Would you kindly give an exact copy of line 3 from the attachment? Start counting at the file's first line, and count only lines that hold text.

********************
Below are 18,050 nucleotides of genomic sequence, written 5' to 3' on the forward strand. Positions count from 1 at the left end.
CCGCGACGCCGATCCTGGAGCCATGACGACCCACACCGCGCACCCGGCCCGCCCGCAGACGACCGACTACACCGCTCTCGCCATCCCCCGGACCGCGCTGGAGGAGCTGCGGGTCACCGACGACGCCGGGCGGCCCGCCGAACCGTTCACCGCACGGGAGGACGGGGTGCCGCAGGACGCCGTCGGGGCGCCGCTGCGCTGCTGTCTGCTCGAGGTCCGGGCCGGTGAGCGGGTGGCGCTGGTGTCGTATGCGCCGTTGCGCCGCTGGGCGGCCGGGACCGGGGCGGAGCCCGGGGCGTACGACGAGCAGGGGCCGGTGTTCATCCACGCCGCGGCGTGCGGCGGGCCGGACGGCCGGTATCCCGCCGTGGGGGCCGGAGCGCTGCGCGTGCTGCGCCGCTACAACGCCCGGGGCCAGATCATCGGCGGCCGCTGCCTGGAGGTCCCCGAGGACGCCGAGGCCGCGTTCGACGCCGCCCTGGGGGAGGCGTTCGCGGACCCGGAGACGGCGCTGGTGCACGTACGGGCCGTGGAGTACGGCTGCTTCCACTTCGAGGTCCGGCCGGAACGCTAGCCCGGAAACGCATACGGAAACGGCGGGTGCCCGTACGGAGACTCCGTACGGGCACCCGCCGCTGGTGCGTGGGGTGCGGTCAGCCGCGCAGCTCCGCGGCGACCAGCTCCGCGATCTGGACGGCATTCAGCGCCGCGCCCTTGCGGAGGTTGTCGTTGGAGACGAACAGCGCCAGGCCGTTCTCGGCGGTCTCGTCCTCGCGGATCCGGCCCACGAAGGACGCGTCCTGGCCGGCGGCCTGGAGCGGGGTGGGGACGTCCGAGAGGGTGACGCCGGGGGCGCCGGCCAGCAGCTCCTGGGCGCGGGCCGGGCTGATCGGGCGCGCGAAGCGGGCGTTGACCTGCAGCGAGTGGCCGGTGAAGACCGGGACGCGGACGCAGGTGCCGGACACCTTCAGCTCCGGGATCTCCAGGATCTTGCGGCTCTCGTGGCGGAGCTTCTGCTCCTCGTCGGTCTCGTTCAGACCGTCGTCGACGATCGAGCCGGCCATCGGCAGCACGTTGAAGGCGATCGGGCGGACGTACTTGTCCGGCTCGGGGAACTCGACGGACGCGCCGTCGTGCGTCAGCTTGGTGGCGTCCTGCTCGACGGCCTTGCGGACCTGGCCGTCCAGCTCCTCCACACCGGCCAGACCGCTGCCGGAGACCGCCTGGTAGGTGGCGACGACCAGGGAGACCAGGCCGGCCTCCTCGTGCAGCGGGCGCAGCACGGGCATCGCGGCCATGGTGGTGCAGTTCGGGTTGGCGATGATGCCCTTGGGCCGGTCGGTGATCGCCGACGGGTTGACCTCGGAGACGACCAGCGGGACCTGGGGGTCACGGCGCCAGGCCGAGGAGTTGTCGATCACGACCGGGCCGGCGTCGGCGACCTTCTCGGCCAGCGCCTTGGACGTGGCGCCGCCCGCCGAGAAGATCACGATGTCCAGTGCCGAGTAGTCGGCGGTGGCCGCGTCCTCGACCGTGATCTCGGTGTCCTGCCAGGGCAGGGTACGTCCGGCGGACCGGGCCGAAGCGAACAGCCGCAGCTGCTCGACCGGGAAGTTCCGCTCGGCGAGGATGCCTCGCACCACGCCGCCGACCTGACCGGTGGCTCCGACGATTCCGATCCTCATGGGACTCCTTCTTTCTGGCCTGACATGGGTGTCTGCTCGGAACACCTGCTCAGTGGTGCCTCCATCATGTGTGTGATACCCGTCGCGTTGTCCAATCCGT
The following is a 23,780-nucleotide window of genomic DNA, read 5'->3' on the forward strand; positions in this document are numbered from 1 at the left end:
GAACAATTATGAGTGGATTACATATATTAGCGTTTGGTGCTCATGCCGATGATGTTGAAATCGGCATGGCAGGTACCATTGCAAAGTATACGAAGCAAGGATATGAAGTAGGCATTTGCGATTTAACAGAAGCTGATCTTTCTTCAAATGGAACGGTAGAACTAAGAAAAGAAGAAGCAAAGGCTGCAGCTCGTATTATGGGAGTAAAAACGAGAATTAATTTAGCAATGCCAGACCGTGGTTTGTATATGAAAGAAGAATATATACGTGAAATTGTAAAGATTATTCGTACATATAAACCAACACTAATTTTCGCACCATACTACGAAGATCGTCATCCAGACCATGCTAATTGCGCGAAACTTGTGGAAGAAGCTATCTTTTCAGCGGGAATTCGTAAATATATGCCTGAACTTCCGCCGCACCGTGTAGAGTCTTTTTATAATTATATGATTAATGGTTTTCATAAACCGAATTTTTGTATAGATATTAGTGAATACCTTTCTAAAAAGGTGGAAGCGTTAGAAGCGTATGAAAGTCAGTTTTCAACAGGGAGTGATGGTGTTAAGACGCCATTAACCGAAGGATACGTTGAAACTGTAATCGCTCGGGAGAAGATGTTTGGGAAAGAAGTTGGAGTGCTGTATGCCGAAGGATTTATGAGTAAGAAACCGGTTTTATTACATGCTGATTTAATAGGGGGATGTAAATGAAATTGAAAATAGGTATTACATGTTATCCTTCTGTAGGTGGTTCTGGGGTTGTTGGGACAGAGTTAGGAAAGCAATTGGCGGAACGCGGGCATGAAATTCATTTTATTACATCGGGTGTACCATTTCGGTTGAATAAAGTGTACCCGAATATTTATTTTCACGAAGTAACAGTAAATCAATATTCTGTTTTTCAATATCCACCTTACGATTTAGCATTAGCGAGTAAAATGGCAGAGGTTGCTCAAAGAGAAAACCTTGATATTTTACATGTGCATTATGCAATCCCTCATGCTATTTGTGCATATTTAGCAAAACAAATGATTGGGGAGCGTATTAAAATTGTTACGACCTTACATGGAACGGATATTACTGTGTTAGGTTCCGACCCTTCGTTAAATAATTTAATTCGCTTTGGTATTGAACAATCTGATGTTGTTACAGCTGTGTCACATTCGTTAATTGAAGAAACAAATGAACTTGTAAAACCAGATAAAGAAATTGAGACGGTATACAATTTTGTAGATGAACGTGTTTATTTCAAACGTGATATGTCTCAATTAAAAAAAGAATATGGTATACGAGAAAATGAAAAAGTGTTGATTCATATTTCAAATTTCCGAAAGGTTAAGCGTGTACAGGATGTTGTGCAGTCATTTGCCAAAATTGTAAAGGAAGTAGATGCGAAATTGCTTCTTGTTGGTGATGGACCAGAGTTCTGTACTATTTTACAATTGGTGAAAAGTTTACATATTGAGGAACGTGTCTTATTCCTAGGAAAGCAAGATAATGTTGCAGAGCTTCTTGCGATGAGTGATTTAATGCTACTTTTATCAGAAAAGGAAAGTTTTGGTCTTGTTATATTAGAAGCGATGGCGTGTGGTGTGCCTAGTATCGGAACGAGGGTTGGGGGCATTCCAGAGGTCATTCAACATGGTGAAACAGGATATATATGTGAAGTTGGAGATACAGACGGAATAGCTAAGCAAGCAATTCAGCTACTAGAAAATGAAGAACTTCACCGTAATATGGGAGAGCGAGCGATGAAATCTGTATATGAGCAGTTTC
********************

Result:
The following is a 23,780-nucleotide window of genomic DNA, read 5'->3' on the forward strand; positions in this document are numbered from 1 at the left end: